Healthy Eating

The WHO estimates that 2.7 million deaths every year are due to unhealthy diet (a diet low in fruit and vegetables). The worldwide statistics show that 19% of gastrointestinal cancer, 31% of ischaemic heart disease, and 11% of strokes is also attributed to an unhealthy diet.

What is healthy eating?

Healthy eating is about eating appropriate amounts of all recommended nutrients, and an adequate amount of water. Healthy eating helps to prevent or reduce the severity of diseases like diabetes, heart disease and strokes . Healthy eating is very helpful in combating obesity.

An unhealthy diet is a major risk factor for a number of chronic diseases such as high blood pressure, diabetes, abnormal blood lipids, overweight/obesity, cardiovascular diseases, and cancer.

Following are the recommended healthy diets:

  • Starchy Foods (Eat plenty of starchy foods e.g. bread, cereals, potatoes, rice, and pasta)
  • Fruits and Vegetables (Eat plenty of fruit and vegetables e.g. apple, banans,)
  • Fibre (Eat plenty of wholemeal foods, beans, nuts, peas and fruits to attain fibre)
  • Protein (Eat Meat, fish, nuts, pulses in moderation)

We need a balance of carbohydrates, protein, fat, fiber, vitamins, and minerals to sustain a healthy body and healthy mind. Here is a further explanation of different types of healthy foods:

Starchy Foods

Starchy foods provide the body with fuel it needs for physical activity by breaking down into glucose. These food contain fibre as well which gives you a feeling of fullness (satiety) with less calories which helps to control appetite. Beware of some bad starchy foods though. These are mostly the foods processed in order to make cooking fast and easy such as white flour, refined sugar, and white rice. They digest so quickly that they cause dramatic elevations in blood sugar, which over time can lead to weight gain, hypoglycaemia or even diabetes.

For most meals, include generous portions of rice, pasta, baked potatoes, or whole meal bread. If you have cereals for breakfast, choose porridge, high fibre cereals, or wholemeal cereals. These foods are digested more slowly. This keeps your blood sugar and insulin levels from rising and falling too quickly, helping you get full quicker and feel fuller longer. There are a lots of additional health benefits of these foods including heart disease and cancer prevention.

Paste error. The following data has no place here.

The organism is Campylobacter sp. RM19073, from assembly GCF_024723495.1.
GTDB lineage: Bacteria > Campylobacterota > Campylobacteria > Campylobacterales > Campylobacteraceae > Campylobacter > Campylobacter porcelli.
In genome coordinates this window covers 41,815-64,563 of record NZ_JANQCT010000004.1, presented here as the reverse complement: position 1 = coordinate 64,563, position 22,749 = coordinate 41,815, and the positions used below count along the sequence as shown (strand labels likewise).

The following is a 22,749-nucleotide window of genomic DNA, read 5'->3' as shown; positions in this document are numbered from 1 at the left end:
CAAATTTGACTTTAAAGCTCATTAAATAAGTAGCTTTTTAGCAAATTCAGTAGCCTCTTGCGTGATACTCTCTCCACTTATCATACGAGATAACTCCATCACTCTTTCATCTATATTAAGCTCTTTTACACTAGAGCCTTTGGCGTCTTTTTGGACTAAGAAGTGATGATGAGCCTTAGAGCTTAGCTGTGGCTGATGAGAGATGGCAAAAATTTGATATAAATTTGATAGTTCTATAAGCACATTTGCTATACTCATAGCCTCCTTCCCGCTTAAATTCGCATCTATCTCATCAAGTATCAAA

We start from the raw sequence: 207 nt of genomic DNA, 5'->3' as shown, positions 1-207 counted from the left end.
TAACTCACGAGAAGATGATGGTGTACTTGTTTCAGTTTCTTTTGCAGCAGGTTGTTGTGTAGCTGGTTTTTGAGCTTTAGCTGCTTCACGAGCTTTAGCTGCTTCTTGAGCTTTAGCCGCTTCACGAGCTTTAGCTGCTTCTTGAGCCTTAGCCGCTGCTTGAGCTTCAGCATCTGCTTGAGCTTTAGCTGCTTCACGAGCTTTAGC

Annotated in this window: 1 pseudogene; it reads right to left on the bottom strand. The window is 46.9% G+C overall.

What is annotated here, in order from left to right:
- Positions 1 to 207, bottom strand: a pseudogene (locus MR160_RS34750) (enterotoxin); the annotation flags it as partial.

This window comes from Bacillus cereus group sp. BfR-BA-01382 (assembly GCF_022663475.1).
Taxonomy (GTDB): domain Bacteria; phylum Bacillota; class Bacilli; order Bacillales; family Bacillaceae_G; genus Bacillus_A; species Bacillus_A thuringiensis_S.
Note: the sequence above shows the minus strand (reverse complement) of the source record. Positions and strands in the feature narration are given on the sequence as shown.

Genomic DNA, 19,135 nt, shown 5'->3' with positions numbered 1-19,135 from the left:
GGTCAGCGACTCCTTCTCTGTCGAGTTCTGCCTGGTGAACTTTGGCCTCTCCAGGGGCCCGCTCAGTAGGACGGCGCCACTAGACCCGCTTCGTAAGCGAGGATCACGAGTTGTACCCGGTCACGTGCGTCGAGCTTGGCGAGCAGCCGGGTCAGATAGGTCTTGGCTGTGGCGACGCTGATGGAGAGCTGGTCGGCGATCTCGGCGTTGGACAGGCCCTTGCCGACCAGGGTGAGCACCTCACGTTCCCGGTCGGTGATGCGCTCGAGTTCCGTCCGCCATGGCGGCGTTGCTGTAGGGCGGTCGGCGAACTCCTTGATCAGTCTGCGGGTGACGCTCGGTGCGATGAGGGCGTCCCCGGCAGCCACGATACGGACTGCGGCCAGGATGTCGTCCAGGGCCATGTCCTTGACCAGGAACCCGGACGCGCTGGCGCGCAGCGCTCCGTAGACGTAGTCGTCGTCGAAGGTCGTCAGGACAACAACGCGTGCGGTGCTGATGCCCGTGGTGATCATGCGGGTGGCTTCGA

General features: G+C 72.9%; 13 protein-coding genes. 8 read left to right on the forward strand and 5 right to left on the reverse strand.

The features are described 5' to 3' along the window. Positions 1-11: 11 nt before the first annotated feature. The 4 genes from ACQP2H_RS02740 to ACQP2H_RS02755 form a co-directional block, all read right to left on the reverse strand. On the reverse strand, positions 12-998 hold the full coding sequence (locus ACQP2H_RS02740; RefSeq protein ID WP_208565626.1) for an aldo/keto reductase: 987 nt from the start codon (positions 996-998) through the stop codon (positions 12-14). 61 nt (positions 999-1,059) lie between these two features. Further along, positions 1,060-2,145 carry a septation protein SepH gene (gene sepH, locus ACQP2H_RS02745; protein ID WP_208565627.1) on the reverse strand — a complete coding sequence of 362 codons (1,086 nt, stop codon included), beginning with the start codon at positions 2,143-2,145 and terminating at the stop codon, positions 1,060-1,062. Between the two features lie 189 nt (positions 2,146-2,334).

Fruits and Vegetables

Fruits and vegetables are low in calories and are packed with vitamins, minerals, protective plant compounds and fiber. They are a great source of nutrients and vital for a healthy diet. The recommended daily amount of fruit and vegetables is at least five portions. Fruits and vegetables should be part of every meal, and should be used as snacks. Chance of developing heart disease, a stroke, or bowel cancer are reduced if you eat a lot of fruit and vegetables.


Fiber is filling, but has few calories. It helps the bowels to move regularly, which reduces constipation and other bowel problems. Fibre may also help to lower your cholesterol level. Starchy foods, and fruit and vegetables contain the most fibre.


Our bodies need protein to maintain our cells, tissues and organs. A lack of protein in our diets can result in slow growth, reduced muscle mass, lower immunity, and weaken the heart and respiratory system. Protein gives us the energy to get up and go –and keep going. Meat, fish, nuts, pulses, chicken are high in protein. You need a certain amount of protein to keep healthy.

Fats, Sugary Drinks and Salt

Fats are another vital part to a healthy diet. Good fats are needed to nourish your brain, heart, nerves, hormones and all your cells, as well as your hair, skin, and nails. A low-fat diet helps to reduce the chance of developing diseases such as heart disease and stroke. Saturated fats, primarily found in animal sources including red meat and whole milk dairy products, raise bad cholesterol that increases your risk of coronary heart disease (CHD). Substitute lean meats, skinless poultry, and low-fat or nonfat dairy products, fish and nuts. Other saturated fat sources include vegetable oils such as coconut oil, palm oil and foods made with these oils.You should not have much saturated fats such as butter, lard, dripping, and unspecified margarine. Unsaturated fats are better such as corn oil, sunflower oil, olive oil, and low fat spreads. Try to keep total fat intake to 20-35% of calories and limit saturated fats to less than 10% of your calories (200 calories for a 2000 calorie diet).

Sugary foods and drinks are high in calories, and too much may cause weight gain. Avoid or limit sugary drinks. Sugary drinks are an easy way to pack calories and chemicals into your diet without even noticing it. A glass of a fizzy drink has almost 10 teaspoons of sugar in it. Eating small amounts of sugary foods (sweets etc) too often is bad for teeth as well.

Too much salt also increases the risk of developing high blood pressure. We should have no more than 5-6 grams of salt per day. If you are used to a lot of salt, try to gradually reduce the amount that you have. Salt itself is not bad. Its over consumption is bad. A high quality sea salt can have up to 90 minerals, which are healthy for our body. Look for sea salt that has a reddish or brownish tint, has no colorings, additives, chemicals and has not been bleached.



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